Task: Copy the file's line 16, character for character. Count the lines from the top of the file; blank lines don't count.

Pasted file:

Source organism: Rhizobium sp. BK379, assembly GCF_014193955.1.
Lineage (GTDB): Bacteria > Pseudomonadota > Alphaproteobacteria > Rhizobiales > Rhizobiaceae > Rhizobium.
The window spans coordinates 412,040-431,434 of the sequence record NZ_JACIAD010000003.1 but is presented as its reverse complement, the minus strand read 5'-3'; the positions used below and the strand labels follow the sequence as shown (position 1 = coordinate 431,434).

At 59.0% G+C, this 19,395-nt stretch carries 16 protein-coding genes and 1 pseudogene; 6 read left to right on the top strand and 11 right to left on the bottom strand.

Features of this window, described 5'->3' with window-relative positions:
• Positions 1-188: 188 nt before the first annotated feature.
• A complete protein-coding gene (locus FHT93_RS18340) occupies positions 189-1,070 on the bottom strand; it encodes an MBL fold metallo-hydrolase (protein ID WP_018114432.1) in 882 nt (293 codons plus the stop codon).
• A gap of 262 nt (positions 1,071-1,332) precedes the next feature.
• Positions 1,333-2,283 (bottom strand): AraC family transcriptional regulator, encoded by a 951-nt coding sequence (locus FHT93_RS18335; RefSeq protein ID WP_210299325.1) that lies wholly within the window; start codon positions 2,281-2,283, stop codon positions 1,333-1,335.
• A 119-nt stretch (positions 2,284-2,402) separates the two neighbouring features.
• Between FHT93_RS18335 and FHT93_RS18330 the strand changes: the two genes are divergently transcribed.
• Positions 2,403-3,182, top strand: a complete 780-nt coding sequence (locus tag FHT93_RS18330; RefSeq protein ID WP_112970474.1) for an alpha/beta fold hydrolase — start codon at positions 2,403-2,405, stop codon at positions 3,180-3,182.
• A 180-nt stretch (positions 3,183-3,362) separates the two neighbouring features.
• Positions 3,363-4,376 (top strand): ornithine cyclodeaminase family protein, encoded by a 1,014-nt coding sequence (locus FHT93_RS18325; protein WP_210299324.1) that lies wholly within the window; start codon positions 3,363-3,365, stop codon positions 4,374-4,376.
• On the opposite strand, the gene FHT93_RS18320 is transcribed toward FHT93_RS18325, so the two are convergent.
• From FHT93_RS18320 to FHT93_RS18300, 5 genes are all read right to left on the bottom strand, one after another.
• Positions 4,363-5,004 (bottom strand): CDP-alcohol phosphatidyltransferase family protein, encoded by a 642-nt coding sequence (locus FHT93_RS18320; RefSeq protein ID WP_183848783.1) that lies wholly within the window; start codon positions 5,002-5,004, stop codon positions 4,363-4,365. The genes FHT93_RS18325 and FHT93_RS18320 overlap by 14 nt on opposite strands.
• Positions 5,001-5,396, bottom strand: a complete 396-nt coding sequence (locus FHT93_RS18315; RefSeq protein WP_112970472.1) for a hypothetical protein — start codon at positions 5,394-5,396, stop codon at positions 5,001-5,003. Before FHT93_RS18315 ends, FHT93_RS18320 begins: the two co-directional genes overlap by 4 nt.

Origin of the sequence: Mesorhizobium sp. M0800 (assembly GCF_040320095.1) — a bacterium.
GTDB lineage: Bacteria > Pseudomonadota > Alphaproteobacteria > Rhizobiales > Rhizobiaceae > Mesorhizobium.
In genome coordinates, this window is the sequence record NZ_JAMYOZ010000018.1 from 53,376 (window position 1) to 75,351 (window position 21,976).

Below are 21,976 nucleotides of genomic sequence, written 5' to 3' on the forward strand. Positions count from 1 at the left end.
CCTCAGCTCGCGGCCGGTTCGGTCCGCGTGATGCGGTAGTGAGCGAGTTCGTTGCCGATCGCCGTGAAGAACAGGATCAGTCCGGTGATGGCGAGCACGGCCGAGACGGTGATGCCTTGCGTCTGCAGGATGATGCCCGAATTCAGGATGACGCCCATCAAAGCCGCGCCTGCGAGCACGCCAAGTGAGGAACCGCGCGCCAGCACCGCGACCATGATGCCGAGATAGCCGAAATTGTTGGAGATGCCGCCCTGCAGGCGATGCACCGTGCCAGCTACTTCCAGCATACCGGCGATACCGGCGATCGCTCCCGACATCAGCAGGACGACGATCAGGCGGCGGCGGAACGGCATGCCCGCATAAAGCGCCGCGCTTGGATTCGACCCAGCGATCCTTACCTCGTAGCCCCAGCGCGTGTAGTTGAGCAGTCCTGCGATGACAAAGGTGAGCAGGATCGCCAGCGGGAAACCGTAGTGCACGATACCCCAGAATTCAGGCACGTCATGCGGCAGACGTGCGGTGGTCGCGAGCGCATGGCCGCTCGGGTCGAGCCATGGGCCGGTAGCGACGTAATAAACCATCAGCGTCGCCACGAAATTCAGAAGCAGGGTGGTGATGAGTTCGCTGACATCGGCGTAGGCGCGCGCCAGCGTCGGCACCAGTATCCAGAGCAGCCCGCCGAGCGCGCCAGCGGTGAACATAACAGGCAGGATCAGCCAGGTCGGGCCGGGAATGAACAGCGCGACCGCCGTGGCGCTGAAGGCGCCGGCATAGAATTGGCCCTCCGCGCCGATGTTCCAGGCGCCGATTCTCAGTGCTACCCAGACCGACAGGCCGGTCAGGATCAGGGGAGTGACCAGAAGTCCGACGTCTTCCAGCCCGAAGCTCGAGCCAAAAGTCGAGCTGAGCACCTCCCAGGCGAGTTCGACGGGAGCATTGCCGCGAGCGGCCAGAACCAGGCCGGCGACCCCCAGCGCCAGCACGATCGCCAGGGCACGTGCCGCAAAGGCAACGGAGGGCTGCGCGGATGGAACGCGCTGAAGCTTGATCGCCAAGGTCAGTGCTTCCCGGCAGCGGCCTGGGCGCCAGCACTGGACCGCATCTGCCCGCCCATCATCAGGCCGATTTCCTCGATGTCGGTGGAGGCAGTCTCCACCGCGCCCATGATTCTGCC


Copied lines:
• From FHT93_RS18320 to FHT93_RS18300, 5 genes are all read right to left on the bottom strand, one after another.